There’s been such a lot of rain this last couple of days….and thunderstorms…and it’s relatively cold. I’m loving it.

I tried to take a picture of the splahes on the balcony and the camera went all arty on me.

This cottage has a tin roof and the sound of the rain battering upon it is truly exhilarating. We sang my new song again today and there was also a Mexican themed evening meal for 10 which went down well.

Another arty digression by the camera when it decided the ferns nearby were more interesting than the splashes it was being pointed at.

The guacamole in particular received lots of “mmmm”s. During the meal my knowledge of Robert Burns stood me in good stead as I was able to recite several fragments of his poems and the entirety of Red Red Rose. I also used the words bestatued and cherry-y in conversation, neither of which Google recognizes, I was hurriedly told, but both of which everyone understood.

November 20th
After two botanic gardens in two days: yesterday in Olinda with Jamie and today with Gaynor, Trina and Monica in Cranbourne, I have quite a collection of pics to share, so…
Album: Victorian Flora and Fauna

Spiky sunshine

Kangaroo paw with red desert circles behind.

Oak and gum. Immigrant and native. Living together in shapely harmony.

Kookaburra sits on the electric wire,
Jumping up and down, with his pants on fire.
Ouch, Kookaburra, ouch! Kookaburra,
Hot your tail must be!

I’m being followed by a phone shadow.

I’m half crazy all for the love of you.

Double warratah. The state flower of New South Wales. Never seen one before, but this was the time of year for their full gloriousness.

Grevillia’s curly bits.

The echidna’s proboscis

Protea’s pointy bits

A carrilon of correa.

New Holland Honeyeater

I’m quite impressed with my new camera and its picking out of the fiddly bits. I don’t know what this is – no label.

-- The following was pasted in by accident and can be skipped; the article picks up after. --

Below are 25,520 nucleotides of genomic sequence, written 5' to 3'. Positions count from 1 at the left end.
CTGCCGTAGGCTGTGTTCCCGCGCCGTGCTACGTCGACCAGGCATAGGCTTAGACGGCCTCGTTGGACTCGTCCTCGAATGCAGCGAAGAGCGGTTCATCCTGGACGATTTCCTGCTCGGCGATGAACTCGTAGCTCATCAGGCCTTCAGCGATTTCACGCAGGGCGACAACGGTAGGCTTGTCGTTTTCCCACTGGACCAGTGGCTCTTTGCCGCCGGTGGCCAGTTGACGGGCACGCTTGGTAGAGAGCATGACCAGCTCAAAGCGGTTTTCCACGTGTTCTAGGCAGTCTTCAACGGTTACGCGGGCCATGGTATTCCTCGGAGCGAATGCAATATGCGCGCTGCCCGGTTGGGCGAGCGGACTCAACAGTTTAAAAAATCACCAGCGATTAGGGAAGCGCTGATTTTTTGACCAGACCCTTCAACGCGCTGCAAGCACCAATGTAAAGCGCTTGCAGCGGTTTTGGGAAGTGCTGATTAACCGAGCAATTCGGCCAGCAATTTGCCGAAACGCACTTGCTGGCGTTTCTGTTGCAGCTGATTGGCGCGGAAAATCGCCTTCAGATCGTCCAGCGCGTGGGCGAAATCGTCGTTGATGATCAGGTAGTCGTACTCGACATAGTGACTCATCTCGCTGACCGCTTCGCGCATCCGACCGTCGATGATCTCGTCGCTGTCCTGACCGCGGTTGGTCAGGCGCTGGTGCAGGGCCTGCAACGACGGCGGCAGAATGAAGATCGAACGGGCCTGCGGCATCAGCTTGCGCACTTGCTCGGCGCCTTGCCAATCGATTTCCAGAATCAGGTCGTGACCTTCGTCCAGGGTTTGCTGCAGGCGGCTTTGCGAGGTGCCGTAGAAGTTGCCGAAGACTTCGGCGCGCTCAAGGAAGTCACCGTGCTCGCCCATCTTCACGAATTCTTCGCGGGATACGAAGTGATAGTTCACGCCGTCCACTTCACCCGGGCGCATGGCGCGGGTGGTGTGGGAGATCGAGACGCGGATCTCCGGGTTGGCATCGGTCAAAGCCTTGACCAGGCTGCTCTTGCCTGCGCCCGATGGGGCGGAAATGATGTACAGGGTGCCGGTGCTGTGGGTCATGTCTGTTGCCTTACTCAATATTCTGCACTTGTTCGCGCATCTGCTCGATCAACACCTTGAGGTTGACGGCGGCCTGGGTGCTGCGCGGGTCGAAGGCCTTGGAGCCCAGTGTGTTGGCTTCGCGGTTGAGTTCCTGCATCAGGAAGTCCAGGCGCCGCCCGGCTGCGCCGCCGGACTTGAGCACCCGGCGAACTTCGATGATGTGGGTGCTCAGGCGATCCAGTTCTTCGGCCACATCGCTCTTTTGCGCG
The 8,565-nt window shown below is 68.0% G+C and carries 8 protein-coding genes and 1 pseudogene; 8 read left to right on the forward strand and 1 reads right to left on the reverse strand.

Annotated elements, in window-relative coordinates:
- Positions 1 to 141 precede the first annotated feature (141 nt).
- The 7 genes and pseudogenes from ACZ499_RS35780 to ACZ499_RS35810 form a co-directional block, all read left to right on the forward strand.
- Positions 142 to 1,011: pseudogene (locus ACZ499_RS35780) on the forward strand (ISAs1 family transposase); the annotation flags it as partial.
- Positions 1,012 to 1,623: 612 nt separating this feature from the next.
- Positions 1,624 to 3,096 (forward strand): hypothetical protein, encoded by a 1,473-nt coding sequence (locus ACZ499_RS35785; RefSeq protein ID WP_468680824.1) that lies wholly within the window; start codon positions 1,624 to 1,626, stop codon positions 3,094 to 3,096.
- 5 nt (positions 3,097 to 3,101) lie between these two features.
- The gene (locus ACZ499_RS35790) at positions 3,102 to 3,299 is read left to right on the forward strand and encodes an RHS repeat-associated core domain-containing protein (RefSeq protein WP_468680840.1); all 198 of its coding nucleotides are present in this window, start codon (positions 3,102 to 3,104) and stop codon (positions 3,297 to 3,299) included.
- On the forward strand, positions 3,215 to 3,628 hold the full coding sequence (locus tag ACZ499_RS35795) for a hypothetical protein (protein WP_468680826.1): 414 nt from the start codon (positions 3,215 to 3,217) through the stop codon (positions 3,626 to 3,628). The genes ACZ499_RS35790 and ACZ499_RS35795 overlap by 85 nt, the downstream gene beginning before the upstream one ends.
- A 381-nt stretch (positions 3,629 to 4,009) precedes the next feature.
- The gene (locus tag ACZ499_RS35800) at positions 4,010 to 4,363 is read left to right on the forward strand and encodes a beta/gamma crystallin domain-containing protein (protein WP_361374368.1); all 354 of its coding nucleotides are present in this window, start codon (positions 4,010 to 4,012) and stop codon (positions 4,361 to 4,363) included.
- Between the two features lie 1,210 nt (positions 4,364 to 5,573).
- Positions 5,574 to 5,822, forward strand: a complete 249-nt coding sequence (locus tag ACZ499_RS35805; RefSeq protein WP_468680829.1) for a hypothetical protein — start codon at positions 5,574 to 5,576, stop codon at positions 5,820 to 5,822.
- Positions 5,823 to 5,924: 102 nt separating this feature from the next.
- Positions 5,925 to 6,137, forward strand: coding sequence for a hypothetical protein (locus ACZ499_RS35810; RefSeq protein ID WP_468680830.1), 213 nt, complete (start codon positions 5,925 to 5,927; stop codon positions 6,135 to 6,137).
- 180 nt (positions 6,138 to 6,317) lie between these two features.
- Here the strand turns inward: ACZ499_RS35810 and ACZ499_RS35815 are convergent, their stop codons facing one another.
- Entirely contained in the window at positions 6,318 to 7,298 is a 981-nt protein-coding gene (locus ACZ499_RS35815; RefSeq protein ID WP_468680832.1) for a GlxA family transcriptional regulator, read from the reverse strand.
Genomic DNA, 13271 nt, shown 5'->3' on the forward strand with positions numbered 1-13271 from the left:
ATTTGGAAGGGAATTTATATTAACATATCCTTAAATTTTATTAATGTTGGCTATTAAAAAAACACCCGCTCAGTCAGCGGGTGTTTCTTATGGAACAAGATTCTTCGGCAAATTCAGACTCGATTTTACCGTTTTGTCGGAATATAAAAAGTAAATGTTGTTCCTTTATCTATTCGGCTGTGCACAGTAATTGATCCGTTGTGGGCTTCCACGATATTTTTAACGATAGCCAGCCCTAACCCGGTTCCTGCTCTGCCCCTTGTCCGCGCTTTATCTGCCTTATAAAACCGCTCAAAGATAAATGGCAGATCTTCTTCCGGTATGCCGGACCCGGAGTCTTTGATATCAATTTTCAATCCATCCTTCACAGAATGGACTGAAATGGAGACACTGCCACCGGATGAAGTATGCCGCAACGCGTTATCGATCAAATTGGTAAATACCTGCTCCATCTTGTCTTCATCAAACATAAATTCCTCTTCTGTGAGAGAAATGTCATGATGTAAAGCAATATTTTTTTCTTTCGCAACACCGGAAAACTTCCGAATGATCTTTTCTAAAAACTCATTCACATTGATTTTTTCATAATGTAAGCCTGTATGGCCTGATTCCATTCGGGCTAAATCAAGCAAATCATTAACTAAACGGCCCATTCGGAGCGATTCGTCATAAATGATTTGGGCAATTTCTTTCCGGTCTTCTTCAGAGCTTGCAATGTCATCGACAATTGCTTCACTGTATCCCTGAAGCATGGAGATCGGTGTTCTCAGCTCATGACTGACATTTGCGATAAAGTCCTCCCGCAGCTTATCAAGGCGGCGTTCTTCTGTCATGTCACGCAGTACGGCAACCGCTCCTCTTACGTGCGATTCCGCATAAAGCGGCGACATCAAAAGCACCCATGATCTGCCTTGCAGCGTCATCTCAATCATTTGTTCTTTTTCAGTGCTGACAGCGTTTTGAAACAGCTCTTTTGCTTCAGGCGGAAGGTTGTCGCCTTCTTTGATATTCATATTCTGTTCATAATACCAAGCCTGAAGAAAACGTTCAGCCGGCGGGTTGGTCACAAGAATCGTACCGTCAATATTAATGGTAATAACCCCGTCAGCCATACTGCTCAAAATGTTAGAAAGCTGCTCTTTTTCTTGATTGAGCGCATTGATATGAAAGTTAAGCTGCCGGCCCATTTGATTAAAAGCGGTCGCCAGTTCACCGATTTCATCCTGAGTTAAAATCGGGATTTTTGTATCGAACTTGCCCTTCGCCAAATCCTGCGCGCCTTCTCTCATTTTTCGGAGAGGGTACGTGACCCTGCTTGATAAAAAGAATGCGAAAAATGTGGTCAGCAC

Orange berries. Because of the new kitchen everyone thinks I’m interested in everything that’s orange. I suppose I might be.

My favourite flower of the day. No idea what it is mind.

More of the orange.

November 19th
We were all mustering at 2pm at the Olinda Teahouse for high tea, so Jamie and I walked through sunshine to the Botanic Gardens.

Spotted pardalote

The rhoddodendrons were out in colourful force but we were more interested in the Australian native plants. I was well impressed with the warratahs. There was a fine display if proteas too- much enjoyed by a feasting honeyeater. En route we had a lengthy and delightful encounter with a spotted pardalote which not only beautiful but very very very tiny. Later we watched an echidna burrowing and snuffling for ants. There were two retro phone boxes set up some distance apart with a talking tube for talk-play like in the olden days!


November 18th
Gaynor’s birthday and I was up early finishing my song. We had to improvise with the manuscript paper and various other stationery items. Anyway, we practised and she seemed to enjoy it when we gave the world premiere. I don’t know if anyone videoed it as I was too busy grappling with the rather ancient and clanky piano. This was in the evening between asparagus tarts and the main course, and there was also a sing song with me on the piano trying to sightread accompaniments – not my forte as you know.

World premiere

Anyway, a splendid day, and I did composery things successfully which is always satisfying.



Up A Gum Tree

November 17th
More family arrived today, at dinner there ten. Tomorrow there’ll be two more. There was some strolling about today, but mostly I was composing a song…lyrics and all. On the strolls we saw a few Australian things.

Day time eucalypt

Crimson rosella

In the mornings it’s cold and we need some help to get going.

November 16th
We’ve flown to Melbourne for the big birthday weekend in Olinda in the Dandenongs. En route we spied swirls in the ocean off Queensland, then a few things as we drove through Melbourne before meeting up with most of the rest of Jamie’s family at our cottages. Outside ours is an old red telephone box, can you believe?

Swirly Ocean

Things on an angle in Melbourne as seen from the back window of a 4-wheel drive: 1. Orange road bridge.

Things on an angle in Melbourne as seen from the back window of a 4-wheel drive: 2. Crown on a post

Things on an angle in Melbourne as seen from the back window of a 4-wheel drive: 3. Aerial bird.

Things on an angle in Melbourne as seen from the back window of a 4-wheel drive: 4. Aborigignal flag and overhead cables.